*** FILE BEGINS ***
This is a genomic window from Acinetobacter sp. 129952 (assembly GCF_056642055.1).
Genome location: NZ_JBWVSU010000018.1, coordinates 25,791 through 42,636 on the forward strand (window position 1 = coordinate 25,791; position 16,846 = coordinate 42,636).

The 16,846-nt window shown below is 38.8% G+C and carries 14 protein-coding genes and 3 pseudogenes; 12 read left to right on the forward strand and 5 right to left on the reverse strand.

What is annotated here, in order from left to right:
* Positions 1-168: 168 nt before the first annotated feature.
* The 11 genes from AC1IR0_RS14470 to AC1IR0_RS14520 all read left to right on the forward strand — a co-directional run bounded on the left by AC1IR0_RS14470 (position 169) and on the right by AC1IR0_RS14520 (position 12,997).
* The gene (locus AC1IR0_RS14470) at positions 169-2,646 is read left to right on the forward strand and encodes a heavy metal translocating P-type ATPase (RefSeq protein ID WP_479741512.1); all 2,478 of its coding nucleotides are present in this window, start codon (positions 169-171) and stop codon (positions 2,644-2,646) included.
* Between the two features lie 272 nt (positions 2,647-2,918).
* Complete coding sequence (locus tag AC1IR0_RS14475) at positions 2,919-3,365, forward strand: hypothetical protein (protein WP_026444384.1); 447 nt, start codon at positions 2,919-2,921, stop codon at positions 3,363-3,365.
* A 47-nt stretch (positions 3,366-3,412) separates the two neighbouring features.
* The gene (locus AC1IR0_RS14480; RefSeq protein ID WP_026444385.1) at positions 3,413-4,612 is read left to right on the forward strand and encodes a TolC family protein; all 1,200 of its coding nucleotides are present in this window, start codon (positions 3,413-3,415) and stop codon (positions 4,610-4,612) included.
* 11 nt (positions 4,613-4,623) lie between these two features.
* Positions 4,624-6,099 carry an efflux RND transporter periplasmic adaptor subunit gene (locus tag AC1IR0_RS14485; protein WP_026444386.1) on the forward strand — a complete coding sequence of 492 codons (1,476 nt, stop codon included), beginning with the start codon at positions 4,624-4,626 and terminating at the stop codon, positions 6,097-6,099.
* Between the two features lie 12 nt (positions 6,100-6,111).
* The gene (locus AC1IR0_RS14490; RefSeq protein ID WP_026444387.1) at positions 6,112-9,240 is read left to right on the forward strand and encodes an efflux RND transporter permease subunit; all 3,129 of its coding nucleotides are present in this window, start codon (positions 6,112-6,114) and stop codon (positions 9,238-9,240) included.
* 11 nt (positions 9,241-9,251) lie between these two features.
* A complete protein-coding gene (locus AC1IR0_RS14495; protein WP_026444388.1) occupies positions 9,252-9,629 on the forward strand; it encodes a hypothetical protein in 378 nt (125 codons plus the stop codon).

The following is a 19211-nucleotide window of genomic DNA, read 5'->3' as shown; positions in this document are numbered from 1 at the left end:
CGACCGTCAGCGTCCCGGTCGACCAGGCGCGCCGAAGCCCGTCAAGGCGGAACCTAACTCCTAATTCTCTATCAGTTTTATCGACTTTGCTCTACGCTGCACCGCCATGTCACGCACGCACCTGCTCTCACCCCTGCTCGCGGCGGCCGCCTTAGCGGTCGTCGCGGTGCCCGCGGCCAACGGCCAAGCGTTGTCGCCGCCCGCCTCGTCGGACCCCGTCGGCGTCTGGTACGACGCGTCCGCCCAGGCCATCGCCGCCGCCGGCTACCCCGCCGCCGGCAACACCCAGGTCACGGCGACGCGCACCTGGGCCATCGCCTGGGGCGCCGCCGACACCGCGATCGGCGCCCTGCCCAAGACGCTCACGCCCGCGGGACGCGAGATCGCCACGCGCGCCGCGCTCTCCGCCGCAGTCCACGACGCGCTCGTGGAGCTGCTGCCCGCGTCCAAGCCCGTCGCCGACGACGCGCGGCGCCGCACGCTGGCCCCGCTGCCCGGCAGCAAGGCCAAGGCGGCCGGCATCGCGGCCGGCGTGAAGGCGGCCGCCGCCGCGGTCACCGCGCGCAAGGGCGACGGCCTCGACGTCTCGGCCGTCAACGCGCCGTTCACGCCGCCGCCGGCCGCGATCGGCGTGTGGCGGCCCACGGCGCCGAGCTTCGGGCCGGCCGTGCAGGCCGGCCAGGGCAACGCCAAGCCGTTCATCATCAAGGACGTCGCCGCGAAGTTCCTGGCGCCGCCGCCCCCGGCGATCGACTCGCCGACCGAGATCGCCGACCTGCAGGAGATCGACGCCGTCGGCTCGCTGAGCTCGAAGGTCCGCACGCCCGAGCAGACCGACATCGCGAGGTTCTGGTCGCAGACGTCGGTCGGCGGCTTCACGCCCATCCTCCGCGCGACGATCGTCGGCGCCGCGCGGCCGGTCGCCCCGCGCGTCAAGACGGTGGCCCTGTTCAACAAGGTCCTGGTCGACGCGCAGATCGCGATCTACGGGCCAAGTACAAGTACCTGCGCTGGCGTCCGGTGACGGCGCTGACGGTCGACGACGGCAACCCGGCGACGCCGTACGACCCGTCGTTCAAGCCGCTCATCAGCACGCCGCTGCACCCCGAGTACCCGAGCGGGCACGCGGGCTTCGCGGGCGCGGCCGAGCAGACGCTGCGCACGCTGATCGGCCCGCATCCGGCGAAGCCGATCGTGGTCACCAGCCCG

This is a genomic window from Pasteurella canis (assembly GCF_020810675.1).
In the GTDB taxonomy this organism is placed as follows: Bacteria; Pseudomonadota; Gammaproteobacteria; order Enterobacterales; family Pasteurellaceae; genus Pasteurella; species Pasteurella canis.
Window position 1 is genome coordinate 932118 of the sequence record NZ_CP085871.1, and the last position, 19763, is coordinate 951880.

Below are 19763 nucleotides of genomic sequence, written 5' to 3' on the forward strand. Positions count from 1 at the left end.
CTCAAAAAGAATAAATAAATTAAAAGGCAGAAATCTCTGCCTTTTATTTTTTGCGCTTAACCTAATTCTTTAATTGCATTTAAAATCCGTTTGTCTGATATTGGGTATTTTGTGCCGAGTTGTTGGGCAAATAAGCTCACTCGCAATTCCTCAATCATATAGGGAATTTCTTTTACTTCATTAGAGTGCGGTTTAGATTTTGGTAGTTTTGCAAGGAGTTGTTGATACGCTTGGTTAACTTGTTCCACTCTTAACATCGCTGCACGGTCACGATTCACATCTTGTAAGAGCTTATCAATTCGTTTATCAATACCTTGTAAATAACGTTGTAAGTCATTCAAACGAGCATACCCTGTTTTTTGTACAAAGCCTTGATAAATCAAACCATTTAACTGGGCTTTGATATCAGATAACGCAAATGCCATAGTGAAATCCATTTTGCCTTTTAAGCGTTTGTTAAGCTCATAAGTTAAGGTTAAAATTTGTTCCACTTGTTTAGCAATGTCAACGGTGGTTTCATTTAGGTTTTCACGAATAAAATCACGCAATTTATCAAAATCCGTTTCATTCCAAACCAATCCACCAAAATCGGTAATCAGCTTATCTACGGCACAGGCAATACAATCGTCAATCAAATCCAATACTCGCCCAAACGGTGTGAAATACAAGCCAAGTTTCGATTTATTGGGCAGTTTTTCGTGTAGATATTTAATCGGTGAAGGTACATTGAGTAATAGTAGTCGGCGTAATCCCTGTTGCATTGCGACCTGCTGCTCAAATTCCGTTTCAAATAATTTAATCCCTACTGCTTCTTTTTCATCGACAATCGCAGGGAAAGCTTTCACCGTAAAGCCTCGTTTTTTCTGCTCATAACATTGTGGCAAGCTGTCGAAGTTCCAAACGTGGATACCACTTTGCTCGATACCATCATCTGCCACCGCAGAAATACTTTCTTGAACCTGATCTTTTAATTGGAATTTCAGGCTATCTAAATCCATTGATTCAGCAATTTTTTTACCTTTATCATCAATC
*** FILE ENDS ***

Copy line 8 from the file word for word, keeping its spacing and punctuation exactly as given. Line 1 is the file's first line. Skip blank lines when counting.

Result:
* Between the two features lie 272 nt (positions 2,647-2,918).